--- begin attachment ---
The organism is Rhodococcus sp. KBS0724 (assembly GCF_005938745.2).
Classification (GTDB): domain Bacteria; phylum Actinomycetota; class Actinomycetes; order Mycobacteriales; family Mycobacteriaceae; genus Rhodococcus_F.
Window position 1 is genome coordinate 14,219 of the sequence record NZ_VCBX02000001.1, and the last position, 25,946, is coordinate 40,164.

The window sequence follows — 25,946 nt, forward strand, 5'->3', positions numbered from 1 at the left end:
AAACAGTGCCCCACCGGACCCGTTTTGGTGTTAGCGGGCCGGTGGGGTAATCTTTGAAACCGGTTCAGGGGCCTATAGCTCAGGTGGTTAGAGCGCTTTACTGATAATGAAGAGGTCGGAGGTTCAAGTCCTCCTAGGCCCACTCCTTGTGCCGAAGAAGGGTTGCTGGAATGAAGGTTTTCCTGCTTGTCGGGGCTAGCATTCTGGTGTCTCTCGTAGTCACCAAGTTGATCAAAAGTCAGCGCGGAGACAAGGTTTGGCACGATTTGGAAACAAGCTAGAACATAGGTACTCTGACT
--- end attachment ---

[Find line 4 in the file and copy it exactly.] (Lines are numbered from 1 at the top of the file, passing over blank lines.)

The window sequence follows — 25,946 nt, forward strand, 5'->3', positions numbered from 1 at the left end: